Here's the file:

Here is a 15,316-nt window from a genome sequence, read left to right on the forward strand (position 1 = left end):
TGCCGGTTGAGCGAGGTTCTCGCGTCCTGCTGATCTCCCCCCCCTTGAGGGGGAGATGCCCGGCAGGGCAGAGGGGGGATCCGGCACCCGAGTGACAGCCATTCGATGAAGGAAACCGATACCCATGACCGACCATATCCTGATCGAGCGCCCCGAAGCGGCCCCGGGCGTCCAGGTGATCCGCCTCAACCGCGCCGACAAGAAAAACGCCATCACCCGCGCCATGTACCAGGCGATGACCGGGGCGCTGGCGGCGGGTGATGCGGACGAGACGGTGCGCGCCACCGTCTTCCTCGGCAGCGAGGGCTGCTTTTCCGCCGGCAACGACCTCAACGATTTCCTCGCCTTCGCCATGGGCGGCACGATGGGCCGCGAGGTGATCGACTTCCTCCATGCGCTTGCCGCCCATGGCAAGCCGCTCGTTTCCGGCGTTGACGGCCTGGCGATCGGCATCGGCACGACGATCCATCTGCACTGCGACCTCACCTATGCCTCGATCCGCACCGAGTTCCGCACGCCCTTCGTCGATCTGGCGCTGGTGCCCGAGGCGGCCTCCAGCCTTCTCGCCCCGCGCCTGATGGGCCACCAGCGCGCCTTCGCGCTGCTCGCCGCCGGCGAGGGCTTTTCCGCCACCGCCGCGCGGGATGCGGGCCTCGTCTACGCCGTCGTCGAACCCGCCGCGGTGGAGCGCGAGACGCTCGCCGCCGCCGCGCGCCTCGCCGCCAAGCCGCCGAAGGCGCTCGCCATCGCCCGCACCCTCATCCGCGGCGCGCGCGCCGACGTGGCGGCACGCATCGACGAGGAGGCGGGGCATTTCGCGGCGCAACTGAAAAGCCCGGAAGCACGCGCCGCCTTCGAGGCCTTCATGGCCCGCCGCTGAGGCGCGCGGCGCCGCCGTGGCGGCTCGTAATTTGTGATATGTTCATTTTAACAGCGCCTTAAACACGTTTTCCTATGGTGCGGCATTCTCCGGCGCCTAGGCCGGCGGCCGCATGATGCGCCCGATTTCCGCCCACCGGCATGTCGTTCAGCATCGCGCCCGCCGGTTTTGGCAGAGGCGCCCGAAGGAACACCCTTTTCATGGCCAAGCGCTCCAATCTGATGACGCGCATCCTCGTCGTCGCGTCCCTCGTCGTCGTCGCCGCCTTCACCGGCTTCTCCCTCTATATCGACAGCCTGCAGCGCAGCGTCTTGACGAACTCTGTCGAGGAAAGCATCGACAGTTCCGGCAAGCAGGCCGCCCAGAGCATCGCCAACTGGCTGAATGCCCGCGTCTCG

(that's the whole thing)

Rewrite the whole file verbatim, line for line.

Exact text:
Here is a 15,316-nt window from a genome sequence, read left to right on the forward strand (position 1 = left end):
TGCCGGTTGAGCGAGGTTCTCGCGTCCTGCTGATCTCCCCCCCCTTGAGGGGGAGATGCCCGGCAGGGCAGAGGGGGGATCCGGCACCCGAGTGACAGCCATTCGATGAAGGAAACCGATACCCATGACCGACCATATCCTGATCGAGCGCCCCGAAGCGGCCCCGGGCGTCCAGGTGATCCGCCTCAACCGCGCCGACAAGAAAAACGCCATCACCCGCGCCATGTACCAGGCGATGACCGGGGCGCTGGCGGCGGGTGATGCGGACGAGACGGTGCGCGCCACCGTCTTCCTCGGCAGCGAGGGCTGCTTTTCCGCCGGCAACGACCTCAACGATTTCCTCGCCTTCGCCATGGGCGGCACGATGGGCCGCGAGGTGATCGACTTCCTCCATGCGCTTGCCGCCCATGGCAAGCCGCTCGTTTCCGGCGTTGACGGCCTGGCGATCGGCATCGGCACGACGATCCATCTGCACTGCGACCTCACCTATGCCTCGATCCGCACCGAGTTCCGCACGCCCTTCGTCGATCTGGCGCTGGTGCCCGAGGCGGCCTCCAGCCTTCTCGCCCCGCGCCTGATGGGCCACCAGCGCGCCTTCGCGCTGCTCGCCGCCGGCGAGGGCTTTTCCGCCACCGCCGCGCGGGATGCGGGCCTCGTCTACGCCGTCGTCGAACCCGCCGCGGTGGAGCGCGAGACGCTCGCCGCCGCCGCGCGCCTCGCCGCCAAGCCGCCGAAGGCGCTCGCCATCGCCCGCACCCTCATCCGCGGCGCGCGCGCCGACGTGGCGGCACGCATCGACGAGGAGGCGGGGCATTTCGCGGCGCAACTGAAAAGCCCGGAAGCACGCGCCGCCTTCGAGGCCTTCATGGCCCGCCGCTGAGGCGCGCGGCGCCGCCGTGGCGGCTCGTAATTTGTGATATGTTCATTTTAACAGCGCCTTAAACACGTTTTCCTATGGTGCGGCATTCTCCGGCGCCTAGGCCGGCGGCCGCATGATGCGCCCGATTTCCGCCCACCGGCATGTCGTTCAGCATCGCGCCCGCCGGTTTTGGCAGAGGCGCCCGAAGGAACACCCTTTTCATGGCCAAGCGCTCCAATCTGATGACGCGCATCCTCGTCGTCGCGTCCCTCGTCGTCGTCGCCGCCTTCACCGGCTTCTCCCTCTATATCGACAGCCTGCAGCGCAGCGTCTTGACGAACTCTGTCGAGGAAAGCATCGACAGTTCCGGCAAGCAGGCCGCCCAGAGCATCGCCAACTGGCTGAATGCCCGCGTCTCG